Since the organization’s founding in 2008, The Philagreen Hospitality Association (PGHA) has worked towards improving the sustainability practices of the Philadelphia area hospitality sector. To accomplish this, PGHA’s mission has been to setup and connect the hospitality managers with environmental professionals. The subsequent established relationship yields results two-fold: economically viable & environmentally beneficial. First, for this to work, any rational industry will examine “the bottom-line” before any project is to be undertaken. Fortunately, today’s “green initiatives” are both cost effective and environmentally beneficial. This “win – win” is exactly how PGHA can cultivate and grow such cooperative relationships. PGHA has around eight meetings a year that feature guest speakers including experts on energy efficiency, recycling and sustainable practices. Membership is open to hoteliers, restaurateurs, and qualifying suppliers. In addition to educational and networking opportunities, association members benefit from information on tax breaks and utility incentives, a bimonthly e-newsletter including information on the latest green products and practices, and public relations assistance through PGHA’s own website.
The Woman Behind The Vision
The secret to Philagreen’s success can be traced back to its founder and Executive Director, Francine Cohen. Her insight into the disconnect between local business’ current practices and the available greener, eco-friendly alternatives gave rise to PGHA. “I have been an eco-conscious citizen for decades,” Cohen says. “I have always been interested in the hospitality industry as a consumer. I saw there was a need in Philadelphia for an organization that would act as a one-stop shop for hotel and restaurant owners and operators interested in saving money and energy.” Cohen says there are 87 properties in the Greater Philadelphia area, eight of which are Energy Star rated (all Marriotts) and only one that is Green Seal certified (Philadelphia Airport Marriott). The potential for growth in a green organization like PGHA is significant.
On Thursday September 15, 2011, Cohen will be hosting one of PGHA’s multiple member events at the Philadelphia Four Season titled “Green RFPs, Restaurants and Range Hoods.” As its title implies, the meeting’s guest speakers will discuss how hoteliers can respond to RFP environmental questions, the efficiency advancements in kitchen ventilation hoods, and green practices for restaurants.
What Makes A Green Hotel, Green?
Carbon footprints, spiral CFL bulbs, eco-design, Energy Star, off-setting, renewable energy… All these “eco-buzz words” can be confusing when it comes to actually defining what it means to “go green.” What all these concepts have in common is the reduction in energy consumption. Therefore, a “Green” hotel is one that simply is able to obtain a reduction in its energy usage to the point at which outside acknowledgment is bestowed.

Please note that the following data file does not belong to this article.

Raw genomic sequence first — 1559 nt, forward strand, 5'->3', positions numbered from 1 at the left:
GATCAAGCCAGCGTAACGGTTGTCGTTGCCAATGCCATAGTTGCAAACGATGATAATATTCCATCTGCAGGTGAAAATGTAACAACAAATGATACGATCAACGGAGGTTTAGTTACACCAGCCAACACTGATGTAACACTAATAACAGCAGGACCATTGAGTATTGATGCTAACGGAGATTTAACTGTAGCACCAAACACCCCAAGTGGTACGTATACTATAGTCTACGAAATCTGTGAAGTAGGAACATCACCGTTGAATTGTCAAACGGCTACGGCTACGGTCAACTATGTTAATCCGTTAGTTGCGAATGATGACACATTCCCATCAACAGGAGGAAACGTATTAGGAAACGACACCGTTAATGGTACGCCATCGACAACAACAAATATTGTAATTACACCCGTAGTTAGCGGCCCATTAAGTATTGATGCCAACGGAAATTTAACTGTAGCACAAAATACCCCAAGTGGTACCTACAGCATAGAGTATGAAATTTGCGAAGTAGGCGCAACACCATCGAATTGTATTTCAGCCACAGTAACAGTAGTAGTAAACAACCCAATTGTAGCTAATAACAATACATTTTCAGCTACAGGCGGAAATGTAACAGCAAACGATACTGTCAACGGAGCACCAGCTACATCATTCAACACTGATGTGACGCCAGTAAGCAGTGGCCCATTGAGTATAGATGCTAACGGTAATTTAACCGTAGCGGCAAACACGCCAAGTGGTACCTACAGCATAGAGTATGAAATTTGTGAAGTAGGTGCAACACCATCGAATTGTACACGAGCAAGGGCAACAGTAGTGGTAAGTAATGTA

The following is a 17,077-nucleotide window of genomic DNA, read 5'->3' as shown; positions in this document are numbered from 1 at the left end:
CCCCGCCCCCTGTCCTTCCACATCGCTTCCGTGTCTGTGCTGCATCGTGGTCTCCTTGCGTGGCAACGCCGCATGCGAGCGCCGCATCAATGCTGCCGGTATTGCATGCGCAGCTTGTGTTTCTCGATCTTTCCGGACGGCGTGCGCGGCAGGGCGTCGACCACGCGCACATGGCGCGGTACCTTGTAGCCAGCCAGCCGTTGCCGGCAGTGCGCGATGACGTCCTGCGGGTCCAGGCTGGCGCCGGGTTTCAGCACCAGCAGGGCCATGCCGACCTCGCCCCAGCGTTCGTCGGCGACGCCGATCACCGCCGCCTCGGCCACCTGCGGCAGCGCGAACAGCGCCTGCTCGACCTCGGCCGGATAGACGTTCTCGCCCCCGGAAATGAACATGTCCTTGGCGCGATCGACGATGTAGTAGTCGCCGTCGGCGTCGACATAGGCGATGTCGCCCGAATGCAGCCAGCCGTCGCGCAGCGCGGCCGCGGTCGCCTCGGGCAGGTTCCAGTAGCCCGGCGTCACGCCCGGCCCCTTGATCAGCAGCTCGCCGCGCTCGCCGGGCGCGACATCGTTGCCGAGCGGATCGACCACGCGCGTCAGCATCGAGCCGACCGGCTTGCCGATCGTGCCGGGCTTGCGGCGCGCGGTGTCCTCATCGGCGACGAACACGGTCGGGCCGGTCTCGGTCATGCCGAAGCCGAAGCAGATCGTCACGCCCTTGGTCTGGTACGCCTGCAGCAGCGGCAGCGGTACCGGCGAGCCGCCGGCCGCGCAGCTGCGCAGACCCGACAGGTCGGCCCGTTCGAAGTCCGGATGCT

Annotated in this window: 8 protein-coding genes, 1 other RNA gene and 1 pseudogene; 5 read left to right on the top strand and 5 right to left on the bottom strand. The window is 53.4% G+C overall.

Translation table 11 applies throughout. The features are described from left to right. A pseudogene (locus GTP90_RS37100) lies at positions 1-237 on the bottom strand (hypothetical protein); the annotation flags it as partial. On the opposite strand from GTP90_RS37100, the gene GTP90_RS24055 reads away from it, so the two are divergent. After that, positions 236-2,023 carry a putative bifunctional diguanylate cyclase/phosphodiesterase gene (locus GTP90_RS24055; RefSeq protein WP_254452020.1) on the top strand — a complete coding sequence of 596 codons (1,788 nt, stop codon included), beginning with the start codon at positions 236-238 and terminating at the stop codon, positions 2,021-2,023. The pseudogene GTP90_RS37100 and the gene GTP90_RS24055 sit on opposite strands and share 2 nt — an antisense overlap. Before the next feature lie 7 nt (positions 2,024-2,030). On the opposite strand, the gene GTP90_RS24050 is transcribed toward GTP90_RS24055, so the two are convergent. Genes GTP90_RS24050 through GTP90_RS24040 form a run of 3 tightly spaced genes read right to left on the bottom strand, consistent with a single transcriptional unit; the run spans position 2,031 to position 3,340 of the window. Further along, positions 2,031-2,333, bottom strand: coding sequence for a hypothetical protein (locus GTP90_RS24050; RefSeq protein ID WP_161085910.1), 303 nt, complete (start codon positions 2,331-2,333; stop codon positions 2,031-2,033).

The biggest opportunities for energy reduction lie in the largest areas of energy consumption. The three major systems for on-site energy consumption in a hotel are lighting, HVAC, and hot water production. Hotels consume around 30% of their electricity costs on lighting alone! By making the latest CFL & LED lighting upgrades in guestroom, common areas and the back of the house, hotels are realizing immediate and consistent savings, without any impact on overall guest experience or installation costs.
Next, occupancy based HVAC energy management systems and building automation systems have proven to save 15-30% of heating and cooling cost. HVACEMS systems can range from under $300 to the most advanced for $1100+ per key. As with lighting, there are rebates and incentives available for EMS. Some utility companies will even cover up to seventy-five percent of the costs. Lastly, the heating of domestic hot water in a hotel is another area for significant savings. Hot water for showers, F&B, and laundry can be up to 50% of the natural gas expense for a hotel! Boiler Energy Cost Management System (BECMS) essentially automates the operation of the hot water recirculation loop in a building. This solution helps minimize the energy expended to constantly heat and reheat the same circulating water throughout a building.